Daredevil nursing bruised bottom after 40-metre jump into the Solent

John Bream jump
John Bream jump (PA Wire)
19:35pm, Tue 27 Oct 2020
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A daredevil who leapt more than 40 metres from a helicopter without a parachute into the Solent escaped with nothing more serious than a bruised bum.

Former paratrooper John Bream, from Havant in Hampshire, carried out his record-breaking feat off Hayling Island on Monday to raise money for charities supporting former servicemen.

Despite concerns that he had entered the water at a slight angle and may have hit his head, Mr Bream said he walked away from the stunt with just a bruised posterior.

Nicknamed “the Flying Fish”, Mr Bream told the PA news agency: “I got taken to hospital as a precaution – I got the all-clear and a pat on the bum and then out I went.

“So yeah, just a bit of a bruised bottom.”

John Bream jump (PA Wire)

The adrenalin junkie said he had been caught by a gust of wind during the three-second fall and hit the water at a tilt.

“It was supposed to be perfect pencil but I had my backside out a bit,” he said.

“And it was a little bit higher than planned – we were going to go for 130ft (39.6m) and we ended up at 140ft (42.7m).”

The 34-year-old’s safety team had estimated he would submerge to between six and eight metres, but Mr Bream said the wind meant he went deeper than expected, leaving him “a bit disorientated” when he surfaced.

“The trip to the hospital – it was literally my safety crew, they were insistent and they just said ‘no, we’d like you to go, get checked out’, and I don’t argue with them. Whatever they say goes,” he said.

John Bream jump (PA Wire)

Despite the two years of training, the father-of-three will not be resting on his laurels.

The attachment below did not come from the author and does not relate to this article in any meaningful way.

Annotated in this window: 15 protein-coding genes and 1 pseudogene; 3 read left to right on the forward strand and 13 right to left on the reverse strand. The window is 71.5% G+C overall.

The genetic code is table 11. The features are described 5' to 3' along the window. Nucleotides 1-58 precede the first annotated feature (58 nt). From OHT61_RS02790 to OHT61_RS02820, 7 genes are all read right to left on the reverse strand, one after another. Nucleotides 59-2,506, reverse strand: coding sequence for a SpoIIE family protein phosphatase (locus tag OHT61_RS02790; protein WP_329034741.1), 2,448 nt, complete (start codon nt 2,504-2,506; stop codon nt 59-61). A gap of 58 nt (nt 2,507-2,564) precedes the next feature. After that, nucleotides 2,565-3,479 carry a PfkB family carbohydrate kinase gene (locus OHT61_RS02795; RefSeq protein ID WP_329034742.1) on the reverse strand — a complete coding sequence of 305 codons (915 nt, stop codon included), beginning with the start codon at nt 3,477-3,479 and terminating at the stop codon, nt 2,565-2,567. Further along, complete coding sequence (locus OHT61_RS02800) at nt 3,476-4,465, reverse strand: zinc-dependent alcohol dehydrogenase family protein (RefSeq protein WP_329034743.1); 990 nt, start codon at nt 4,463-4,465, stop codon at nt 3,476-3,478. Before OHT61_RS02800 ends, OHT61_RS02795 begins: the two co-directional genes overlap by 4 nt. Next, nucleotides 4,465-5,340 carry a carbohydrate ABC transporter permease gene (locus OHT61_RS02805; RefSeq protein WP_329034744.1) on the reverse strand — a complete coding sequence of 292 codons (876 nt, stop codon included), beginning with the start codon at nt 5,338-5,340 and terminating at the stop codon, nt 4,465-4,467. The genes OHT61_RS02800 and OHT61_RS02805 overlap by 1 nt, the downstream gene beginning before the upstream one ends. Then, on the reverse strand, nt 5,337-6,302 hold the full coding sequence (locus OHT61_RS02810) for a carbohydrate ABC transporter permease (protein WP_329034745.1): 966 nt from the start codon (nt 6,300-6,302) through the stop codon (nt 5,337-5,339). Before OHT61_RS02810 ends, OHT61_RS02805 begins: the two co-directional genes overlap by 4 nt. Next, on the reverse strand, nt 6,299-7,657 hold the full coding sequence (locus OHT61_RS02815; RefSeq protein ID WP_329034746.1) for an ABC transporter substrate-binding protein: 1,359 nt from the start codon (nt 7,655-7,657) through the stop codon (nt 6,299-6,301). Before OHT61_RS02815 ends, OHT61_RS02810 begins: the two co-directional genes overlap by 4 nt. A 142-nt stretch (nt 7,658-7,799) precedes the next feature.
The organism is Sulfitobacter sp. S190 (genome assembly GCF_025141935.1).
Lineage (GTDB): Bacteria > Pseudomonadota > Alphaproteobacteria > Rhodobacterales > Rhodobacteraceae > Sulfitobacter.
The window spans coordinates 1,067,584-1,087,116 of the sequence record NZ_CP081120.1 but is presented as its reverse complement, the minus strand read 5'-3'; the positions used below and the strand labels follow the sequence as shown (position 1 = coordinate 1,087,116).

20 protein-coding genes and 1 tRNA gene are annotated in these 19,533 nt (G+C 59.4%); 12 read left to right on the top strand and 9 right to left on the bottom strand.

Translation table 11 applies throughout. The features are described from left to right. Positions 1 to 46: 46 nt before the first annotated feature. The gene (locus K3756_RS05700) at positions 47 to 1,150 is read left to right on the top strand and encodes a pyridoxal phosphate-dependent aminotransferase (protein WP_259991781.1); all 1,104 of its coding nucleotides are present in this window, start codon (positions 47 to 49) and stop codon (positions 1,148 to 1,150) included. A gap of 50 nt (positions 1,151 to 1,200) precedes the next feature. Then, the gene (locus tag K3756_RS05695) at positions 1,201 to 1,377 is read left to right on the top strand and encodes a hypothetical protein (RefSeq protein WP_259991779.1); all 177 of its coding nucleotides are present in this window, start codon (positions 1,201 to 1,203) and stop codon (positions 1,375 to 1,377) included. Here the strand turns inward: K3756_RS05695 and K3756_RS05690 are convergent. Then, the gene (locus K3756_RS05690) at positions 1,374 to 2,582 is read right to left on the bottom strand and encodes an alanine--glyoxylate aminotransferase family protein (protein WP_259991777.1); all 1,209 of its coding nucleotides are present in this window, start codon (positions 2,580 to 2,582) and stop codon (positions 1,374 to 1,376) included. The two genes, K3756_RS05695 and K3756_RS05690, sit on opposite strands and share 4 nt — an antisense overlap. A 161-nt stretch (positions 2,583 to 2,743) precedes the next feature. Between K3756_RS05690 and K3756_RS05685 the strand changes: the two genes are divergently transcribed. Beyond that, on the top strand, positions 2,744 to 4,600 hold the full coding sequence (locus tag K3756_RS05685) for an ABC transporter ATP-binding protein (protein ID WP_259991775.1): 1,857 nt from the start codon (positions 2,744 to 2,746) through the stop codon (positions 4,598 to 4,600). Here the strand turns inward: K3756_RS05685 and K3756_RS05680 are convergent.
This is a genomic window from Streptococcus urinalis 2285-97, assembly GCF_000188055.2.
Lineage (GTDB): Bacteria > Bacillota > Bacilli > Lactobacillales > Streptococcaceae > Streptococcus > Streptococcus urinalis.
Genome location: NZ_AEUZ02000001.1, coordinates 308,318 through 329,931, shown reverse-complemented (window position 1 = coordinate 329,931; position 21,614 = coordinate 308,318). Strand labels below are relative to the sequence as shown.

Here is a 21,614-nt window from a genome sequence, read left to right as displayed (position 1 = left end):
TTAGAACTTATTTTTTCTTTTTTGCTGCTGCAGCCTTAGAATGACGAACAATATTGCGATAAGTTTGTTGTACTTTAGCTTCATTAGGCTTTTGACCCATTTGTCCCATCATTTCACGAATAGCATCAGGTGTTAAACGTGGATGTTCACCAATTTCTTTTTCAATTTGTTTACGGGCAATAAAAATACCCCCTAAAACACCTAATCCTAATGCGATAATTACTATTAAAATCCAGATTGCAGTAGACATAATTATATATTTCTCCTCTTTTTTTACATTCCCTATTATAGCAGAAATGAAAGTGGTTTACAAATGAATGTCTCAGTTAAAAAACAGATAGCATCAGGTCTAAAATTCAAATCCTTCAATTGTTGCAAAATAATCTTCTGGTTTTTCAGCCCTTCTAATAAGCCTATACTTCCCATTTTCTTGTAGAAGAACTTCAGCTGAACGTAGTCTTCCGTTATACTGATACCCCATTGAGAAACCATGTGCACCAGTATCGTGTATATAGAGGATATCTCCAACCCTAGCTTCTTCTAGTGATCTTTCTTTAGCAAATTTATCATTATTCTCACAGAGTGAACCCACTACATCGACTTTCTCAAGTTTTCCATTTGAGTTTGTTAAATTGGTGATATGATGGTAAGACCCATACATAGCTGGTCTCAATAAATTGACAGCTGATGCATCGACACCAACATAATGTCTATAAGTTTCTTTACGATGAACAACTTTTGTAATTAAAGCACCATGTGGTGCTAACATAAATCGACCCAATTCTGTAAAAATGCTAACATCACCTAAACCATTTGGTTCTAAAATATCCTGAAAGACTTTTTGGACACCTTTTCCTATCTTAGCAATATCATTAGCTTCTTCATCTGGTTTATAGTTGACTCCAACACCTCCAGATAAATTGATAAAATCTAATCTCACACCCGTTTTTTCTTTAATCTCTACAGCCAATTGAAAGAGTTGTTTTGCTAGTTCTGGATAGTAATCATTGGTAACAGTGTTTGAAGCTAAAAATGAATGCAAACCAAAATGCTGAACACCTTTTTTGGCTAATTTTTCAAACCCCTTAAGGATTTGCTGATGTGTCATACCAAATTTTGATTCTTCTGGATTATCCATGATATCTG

“I’m a modern-day Evel Knievel! I’ve just got to ride a motorbike. I’ve got loads more stunts, loads more world records. I’m a modern-day daredevil,” he said.

He refused to reveal what is in the pipeline, saying only it would involve “more jumps from height into water but perhaps involving different aircraft, technology, machinery and perhaps fire”.

“Can’t give away too much,” he said.

Mr Bream’s 13-year-old son and 11-year-old daughter were on one of the safety boats as he made the jump.

“They loved it. They were laughing and joking and my daughter said ‘I can’t wait until I’m older and then I’m going to beat your record by a foot’ – she’s the toughest one,” he said.

Mr Bream was raising funds and awareness for service personnel mental health charity All Call Signs and the Support Our Paras charity.

He said it is not clear how much he has raised so far and should have a final total later this week.

Speaking in July, Mr Bream said: “I am a former member of the Parachute Regiment and served with them around the globe in peacetime and war fighting.

“Having served with some of the finest people, hearing about veteran suicide and knowing good people that have sadly taken their own lives is so painful.

“The transition from the military is difficult but I want to show that we don’t need to live in the past and we all can still achieve brilliance.”

To support his charities visit gofundme.com/f/Highest-jump-into-water?fbclid=IwAR2TSkwi-23DlTK1v2jvdOEGRshHKqjku5j4PNrQtrDPc2XoZVPdxLudZac.

Although it has yet to be confirmed by the Guinness World Records, Mr Bream should now hold the world record for the highest freefall jump into water from a helicopter, and a record for the highest jump into UK waters.

He has said in the past he aims to beat the current world record for a land jump, which stands at 191ft (58.2m).

It was achieved by Brazilian-Swiss extreme athlete Laso Schaller jumping from a platform at Cascata del Salto waterfall in Switzerland in 2015.

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